The company, who started hemp research in 1995, has been negotiating long term European contacts. Securing quantities of seed is an involved process that can take a few years, says Kenex spokesperson Gay Meyers.

“Some of these countries are pioneers of hemp, and are very protective of their background,” says Meyers. “At first, they were skeptical. Now that we are on our fourth year of importing seed, there is a better relationship.”

Following the money

There’s a a mark-up too. In 1995, according to Agriculture Canada’s Gordon Reichert, certified seed could be brought into Canada for approximately $2700 a tonne. According to other 1995-1996 estimates (supplied on www.hemp-cyberfarm.com), European seeds are priced in the range of $2.50-$3.50 US a kilo. Kenex is currently offering seeds for resale at prices ranging from $7.25-$8.50cdn a kilogram, averaging towards the low end. Meyers declined to state the prices paid for the seed.

Hemp seed prices are high with good reason, according to David Marcus of Toronto’s Natural Hemphasis. “Not only are the transportation prices very high, making up over half the cost of the seed, but certified seed demands a substantial premium, because of current low world supply and continuously increasing demand.”

What is Canada’s hemp-seed industry worth? As seeding rates vary, it is difficult to estimate with accuracy the total amount of seed sowed in Canada’s hemp fields. Most of Canada’s industrial hemp crop is being grown for seed, or for dual use. For seed production, a farmer must plant 10-24 kilos of seed per hectare.

Conservatively estimating 16 kilos of seed per hectare, bought at $7.50 a kilo, it will cost a farmer $120 to sow his hectare of hemp. (A farmer growing hemp for fibre-only requires much more seed, about 70-80 kilograms per hectare. Only Hempline of Tillsonberg, Ontario is growing for fibre, 850 acres worth.)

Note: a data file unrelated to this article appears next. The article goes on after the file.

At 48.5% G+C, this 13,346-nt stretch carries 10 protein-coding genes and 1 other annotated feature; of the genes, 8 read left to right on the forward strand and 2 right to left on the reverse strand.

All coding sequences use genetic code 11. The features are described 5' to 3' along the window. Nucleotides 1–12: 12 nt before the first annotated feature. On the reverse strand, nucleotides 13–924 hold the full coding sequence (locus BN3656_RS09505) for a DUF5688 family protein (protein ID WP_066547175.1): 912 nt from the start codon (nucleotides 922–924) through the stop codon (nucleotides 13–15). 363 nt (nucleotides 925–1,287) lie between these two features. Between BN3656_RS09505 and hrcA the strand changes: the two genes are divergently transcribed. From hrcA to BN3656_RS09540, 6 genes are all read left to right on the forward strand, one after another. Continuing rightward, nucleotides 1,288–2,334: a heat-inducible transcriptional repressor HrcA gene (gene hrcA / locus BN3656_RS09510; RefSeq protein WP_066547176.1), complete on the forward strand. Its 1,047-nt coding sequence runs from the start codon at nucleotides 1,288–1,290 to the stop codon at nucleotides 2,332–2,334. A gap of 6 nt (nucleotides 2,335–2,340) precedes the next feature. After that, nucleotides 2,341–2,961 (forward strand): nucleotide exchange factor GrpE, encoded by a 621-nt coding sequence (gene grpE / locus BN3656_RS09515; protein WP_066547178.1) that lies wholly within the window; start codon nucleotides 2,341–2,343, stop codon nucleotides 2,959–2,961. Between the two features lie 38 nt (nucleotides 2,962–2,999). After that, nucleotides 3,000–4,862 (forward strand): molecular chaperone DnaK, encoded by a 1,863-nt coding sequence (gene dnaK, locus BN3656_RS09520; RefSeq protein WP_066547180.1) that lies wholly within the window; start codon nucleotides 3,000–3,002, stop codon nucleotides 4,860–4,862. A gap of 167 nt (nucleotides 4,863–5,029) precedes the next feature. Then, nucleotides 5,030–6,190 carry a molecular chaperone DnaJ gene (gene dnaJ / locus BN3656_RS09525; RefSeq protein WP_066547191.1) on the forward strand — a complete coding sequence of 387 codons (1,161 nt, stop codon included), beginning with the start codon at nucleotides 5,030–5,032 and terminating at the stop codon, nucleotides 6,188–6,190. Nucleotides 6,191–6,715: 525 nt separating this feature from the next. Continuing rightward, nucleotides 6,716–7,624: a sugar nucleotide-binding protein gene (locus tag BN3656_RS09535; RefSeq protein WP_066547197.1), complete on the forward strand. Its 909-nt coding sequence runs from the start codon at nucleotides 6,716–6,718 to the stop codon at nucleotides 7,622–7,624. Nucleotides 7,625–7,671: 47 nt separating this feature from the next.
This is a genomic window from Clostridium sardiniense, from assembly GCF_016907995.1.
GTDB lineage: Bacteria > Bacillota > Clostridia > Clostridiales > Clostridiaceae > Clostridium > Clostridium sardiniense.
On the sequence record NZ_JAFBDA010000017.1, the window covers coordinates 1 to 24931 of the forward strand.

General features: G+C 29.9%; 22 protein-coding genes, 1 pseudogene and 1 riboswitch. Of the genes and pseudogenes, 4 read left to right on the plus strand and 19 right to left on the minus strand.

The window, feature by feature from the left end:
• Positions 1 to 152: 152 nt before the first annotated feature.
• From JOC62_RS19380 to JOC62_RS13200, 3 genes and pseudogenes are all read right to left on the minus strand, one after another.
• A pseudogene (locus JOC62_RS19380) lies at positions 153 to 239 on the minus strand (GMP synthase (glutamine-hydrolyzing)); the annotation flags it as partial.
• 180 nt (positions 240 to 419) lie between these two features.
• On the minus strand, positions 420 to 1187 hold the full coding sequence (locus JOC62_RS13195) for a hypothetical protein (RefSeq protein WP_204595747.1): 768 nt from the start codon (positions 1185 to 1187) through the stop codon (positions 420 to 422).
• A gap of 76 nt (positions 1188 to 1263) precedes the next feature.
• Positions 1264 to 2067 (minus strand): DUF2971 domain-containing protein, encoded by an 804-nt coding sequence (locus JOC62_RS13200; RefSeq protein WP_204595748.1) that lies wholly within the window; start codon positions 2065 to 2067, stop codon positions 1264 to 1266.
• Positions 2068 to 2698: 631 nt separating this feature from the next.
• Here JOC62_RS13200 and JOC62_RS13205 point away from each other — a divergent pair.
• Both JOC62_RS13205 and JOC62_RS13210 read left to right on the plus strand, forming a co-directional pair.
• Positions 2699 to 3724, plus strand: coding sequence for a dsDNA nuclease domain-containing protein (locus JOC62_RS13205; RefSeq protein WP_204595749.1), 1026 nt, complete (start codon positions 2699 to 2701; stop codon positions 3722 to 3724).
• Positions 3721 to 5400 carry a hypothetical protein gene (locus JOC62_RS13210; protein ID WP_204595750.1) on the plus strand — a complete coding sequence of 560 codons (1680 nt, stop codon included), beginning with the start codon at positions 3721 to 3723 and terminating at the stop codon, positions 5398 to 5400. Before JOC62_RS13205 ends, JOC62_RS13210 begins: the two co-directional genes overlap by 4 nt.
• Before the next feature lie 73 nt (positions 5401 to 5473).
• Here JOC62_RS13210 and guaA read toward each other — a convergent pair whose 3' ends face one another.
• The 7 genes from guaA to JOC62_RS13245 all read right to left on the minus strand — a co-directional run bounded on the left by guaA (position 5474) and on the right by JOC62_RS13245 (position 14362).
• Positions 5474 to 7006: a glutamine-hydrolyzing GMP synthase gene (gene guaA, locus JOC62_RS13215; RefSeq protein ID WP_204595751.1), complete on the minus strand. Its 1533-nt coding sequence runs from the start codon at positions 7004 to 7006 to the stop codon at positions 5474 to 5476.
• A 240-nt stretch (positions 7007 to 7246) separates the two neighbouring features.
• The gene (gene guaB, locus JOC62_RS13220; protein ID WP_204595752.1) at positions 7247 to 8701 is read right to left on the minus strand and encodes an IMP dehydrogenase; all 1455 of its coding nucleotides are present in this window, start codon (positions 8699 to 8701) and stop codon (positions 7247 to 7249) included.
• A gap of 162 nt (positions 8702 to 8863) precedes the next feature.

By these figures, Canada’s 5000 acres (roughly, 2200-2300 hectares) requires at least 36 tonnes of seed, representing a domestic value of a quarter of a million dollars. By these figures, Kenex’s seed sales to its contracted farmers alone represents a gross of over $100,000. If Canada’s hemp industry takes off, and the crop reaches the magic number of one million acres in 5-10 years, the value of the seed business will reach into the hundreds of millions of dollars. Follow the money, this is big business.

Domestic seed supply

Because of advance ordering for 1999, Kenex claims that seed prices are expected to fall, so next year’s growers can expect to pay 10-15% less. Some of 1998’s seed is still available; however year-old seed is typically 80% viable, and fresh supply is a better option.

Clearly, a domestic supply is needed to make up any seed gap. With the hemp regulations, Health Canada has also instituted seed and plant breeding regulations that will begin to produce Canadian-adapted cultivars. Licenses are required (of course), as well as membership in the Canadian Seed Grower’s Association.

This year, between 100-200 acres in western Canada are devoted to seed multiplication. R&D Hemp in Saskatchewan has set up a full breeding nursery, while Manitoba Agriculture has also recently granted $60,000 in “seed money” to Consolidated Growers and Processors, who have planted 850 acres in Western Canada this year. Much of this grant will help fund seed research and development.

Creating Canadian-bred seeds is fundamental to the development of the industry. A secure domestic supply will also bring seed prices down to be more in line with mainstream crops. Many of the European strains being imported were grown in latitudes below the 49th parallel, and will have to be adapted to meet Canadian conditions and to raise yields and quality. Years of research have accumulated valuable data, but Canada needs the experience of growing on a commercial scale.

How long must we wait?

How long will the wait be for Canadian-bred strains to supplant the imports? Three? Five? Ten years? The longer it takes, the longer Canada will be reliant on costly imported seed..

For his part, Terramax’s Campbell hopes that Health Canada gets their act together. “Health Canada needs to meet the needs and expectations of Canadians. It has handicapped the industry.”

Campbell says he is hopeful that things will improve next year, but doesn’t know if it will. Otherwise, for as long as Health Canada hangs on to the hemp portfolio, farmers will have to watch being outflanked by Ottawa.